He wanted St Albans to be a friendlier place where this would naturally happen, but knew that simply moralising, telling people what they ought to do, and making them feel guilty when they didn’t, would not work. He knew the only way to change attitudes was to get people communicating and experiencing the benefits of doing this. He knew this was easier said than done and that fear kept people from communicating. He said,

there’s a line between being responsible for other people and not being nosey, or not sticking your nose in where it’s not welcome. People’s fears keep them away, far away. It doesn’t have to be like that. I remember a young Polynesian guy that wanted to help us. He saw I had a disability and offered to mow the lawns. My natural suspicion was there. I didn’t feel very good about it. The guy just wanted to help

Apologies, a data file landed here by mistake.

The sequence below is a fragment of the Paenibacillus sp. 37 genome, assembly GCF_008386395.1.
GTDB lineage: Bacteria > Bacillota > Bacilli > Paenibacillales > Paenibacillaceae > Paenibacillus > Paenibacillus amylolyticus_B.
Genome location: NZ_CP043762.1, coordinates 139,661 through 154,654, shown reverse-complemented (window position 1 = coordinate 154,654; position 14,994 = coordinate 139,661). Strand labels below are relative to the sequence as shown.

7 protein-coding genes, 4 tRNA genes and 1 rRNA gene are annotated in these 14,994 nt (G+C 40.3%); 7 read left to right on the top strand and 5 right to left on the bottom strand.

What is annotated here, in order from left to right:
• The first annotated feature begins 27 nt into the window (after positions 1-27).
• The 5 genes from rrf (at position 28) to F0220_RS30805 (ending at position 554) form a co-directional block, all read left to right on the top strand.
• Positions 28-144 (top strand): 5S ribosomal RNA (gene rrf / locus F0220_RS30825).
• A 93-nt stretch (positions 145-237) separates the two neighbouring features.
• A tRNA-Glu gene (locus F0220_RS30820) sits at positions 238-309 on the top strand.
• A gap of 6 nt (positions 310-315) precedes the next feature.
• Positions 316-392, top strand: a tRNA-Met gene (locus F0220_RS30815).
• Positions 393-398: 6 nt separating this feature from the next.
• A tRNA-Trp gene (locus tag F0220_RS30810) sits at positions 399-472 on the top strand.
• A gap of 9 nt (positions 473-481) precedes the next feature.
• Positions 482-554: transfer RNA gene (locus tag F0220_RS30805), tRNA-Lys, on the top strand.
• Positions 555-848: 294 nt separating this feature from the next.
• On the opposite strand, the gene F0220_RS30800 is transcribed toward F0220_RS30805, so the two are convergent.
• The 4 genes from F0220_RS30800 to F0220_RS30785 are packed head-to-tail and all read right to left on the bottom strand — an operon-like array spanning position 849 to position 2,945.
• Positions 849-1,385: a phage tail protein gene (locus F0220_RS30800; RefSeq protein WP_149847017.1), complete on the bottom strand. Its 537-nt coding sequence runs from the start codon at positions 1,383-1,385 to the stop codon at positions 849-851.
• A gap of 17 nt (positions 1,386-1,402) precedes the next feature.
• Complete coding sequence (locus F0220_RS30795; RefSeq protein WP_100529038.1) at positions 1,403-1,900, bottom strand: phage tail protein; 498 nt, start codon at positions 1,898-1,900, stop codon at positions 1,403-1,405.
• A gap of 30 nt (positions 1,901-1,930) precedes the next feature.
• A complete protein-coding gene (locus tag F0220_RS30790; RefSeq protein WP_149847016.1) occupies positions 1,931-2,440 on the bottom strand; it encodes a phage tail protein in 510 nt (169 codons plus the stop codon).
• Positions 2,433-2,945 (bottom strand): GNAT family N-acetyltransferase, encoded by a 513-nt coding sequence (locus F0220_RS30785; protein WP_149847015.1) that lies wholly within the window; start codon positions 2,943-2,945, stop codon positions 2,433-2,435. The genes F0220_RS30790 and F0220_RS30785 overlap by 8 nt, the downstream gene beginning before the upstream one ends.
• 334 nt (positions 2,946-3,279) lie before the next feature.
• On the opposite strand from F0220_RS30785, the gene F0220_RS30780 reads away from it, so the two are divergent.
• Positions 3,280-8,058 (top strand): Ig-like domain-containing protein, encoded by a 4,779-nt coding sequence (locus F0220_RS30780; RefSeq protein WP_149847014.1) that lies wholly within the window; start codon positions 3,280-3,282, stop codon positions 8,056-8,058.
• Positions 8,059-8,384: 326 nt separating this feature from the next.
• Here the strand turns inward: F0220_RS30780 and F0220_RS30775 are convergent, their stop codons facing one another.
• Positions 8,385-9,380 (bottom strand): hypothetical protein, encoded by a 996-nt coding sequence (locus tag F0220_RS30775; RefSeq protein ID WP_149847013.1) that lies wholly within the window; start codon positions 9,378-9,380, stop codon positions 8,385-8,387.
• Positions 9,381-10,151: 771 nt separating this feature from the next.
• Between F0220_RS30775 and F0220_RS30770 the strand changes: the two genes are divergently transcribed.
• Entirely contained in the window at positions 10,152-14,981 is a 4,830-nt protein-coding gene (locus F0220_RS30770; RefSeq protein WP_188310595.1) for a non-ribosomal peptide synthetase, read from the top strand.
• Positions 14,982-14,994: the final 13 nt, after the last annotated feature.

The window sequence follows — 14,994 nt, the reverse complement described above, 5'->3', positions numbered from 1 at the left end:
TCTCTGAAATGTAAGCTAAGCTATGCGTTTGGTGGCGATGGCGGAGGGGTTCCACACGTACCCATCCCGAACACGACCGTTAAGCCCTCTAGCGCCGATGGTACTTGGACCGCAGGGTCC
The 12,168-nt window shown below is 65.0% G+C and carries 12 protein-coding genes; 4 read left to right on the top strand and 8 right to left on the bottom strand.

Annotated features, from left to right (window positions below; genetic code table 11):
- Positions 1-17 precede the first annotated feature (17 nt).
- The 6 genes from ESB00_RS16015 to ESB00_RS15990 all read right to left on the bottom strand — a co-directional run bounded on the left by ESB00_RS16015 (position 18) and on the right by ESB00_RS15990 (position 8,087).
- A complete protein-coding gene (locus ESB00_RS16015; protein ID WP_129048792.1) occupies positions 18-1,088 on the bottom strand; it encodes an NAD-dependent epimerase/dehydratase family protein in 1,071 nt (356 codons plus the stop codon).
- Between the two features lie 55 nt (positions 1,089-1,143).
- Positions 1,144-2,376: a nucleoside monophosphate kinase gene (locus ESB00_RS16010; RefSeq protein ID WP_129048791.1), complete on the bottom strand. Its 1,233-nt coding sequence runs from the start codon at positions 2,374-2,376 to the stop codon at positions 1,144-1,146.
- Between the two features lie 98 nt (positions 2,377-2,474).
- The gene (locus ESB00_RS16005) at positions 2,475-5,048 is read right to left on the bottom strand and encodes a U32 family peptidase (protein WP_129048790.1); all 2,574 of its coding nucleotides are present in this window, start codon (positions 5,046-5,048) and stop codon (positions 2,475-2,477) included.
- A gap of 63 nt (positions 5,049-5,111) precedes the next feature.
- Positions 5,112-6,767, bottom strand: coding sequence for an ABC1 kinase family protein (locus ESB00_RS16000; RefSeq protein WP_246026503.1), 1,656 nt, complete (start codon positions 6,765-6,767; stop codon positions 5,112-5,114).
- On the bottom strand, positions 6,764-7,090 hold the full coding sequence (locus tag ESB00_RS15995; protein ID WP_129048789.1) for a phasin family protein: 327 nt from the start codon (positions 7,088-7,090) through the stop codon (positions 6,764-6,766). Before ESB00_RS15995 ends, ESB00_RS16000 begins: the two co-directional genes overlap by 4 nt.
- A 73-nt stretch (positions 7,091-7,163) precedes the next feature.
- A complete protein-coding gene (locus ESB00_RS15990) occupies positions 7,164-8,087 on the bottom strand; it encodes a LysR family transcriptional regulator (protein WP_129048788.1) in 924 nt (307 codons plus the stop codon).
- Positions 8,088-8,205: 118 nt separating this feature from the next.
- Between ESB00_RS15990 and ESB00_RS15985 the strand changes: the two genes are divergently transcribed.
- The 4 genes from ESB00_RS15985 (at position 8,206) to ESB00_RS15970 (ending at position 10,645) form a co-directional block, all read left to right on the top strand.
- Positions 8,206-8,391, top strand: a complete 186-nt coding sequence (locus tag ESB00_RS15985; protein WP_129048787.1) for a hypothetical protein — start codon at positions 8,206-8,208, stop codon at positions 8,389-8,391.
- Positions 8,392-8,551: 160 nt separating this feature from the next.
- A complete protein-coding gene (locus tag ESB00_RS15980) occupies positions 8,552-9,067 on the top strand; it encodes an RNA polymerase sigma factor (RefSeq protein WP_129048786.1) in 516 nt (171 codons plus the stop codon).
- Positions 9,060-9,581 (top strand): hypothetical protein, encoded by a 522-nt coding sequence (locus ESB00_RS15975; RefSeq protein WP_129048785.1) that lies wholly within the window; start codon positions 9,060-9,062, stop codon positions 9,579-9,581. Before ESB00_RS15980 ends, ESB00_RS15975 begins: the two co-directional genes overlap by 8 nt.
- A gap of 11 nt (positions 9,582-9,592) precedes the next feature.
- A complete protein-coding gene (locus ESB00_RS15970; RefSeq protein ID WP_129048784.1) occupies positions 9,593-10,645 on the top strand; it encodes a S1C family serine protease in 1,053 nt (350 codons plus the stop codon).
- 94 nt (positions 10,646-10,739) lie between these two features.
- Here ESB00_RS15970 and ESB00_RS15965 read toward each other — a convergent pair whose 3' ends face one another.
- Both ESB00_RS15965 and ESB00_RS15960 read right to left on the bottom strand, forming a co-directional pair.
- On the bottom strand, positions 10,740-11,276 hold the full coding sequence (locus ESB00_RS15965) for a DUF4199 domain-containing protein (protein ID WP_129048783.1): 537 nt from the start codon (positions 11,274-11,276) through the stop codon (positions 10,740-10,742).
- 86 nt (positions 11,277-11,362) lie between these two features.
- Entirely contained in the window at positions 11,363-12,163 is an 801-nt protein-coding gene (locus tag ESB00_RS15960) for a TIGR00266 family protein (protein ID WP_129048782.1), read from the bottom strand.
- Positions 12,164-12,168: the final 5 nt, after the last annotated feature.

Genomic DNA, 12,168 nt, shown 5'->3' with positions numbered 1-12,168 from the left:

Of course, a simple return to a more communal past is not possible, nor is it necessarily desirable. The traditional communities of the past could easily become claustrophobic, conformist and stifling. On the other hand, pure individualism is not a real option, either. Humans have evolved as humans, precisely by working and thinking together in what were, effectively, cooperative groups or networks. The challenge is how to build these networks in ways that enhance potential, not stifle potential or destroy the environment. In St Albans the idea was to work towards a community where all individuals could flourish because they lived in a community which saw such diversity and difference as something to be celebrated.

It was the recognition of this need for acceptance of all kinds of people, which drew John Wardle to the idea of using increasingly available “Information and Communication Technologies” (ICTs) as tools to help build up connections, neutrally and safely over time, between peoples and groups in St Albans. So with his computer and desktop publishing equipment, at the end of 1994, he and friend Frank Prebble began publishing a community owned and operated newsletter. Frank Prebble had a printing press in his garage.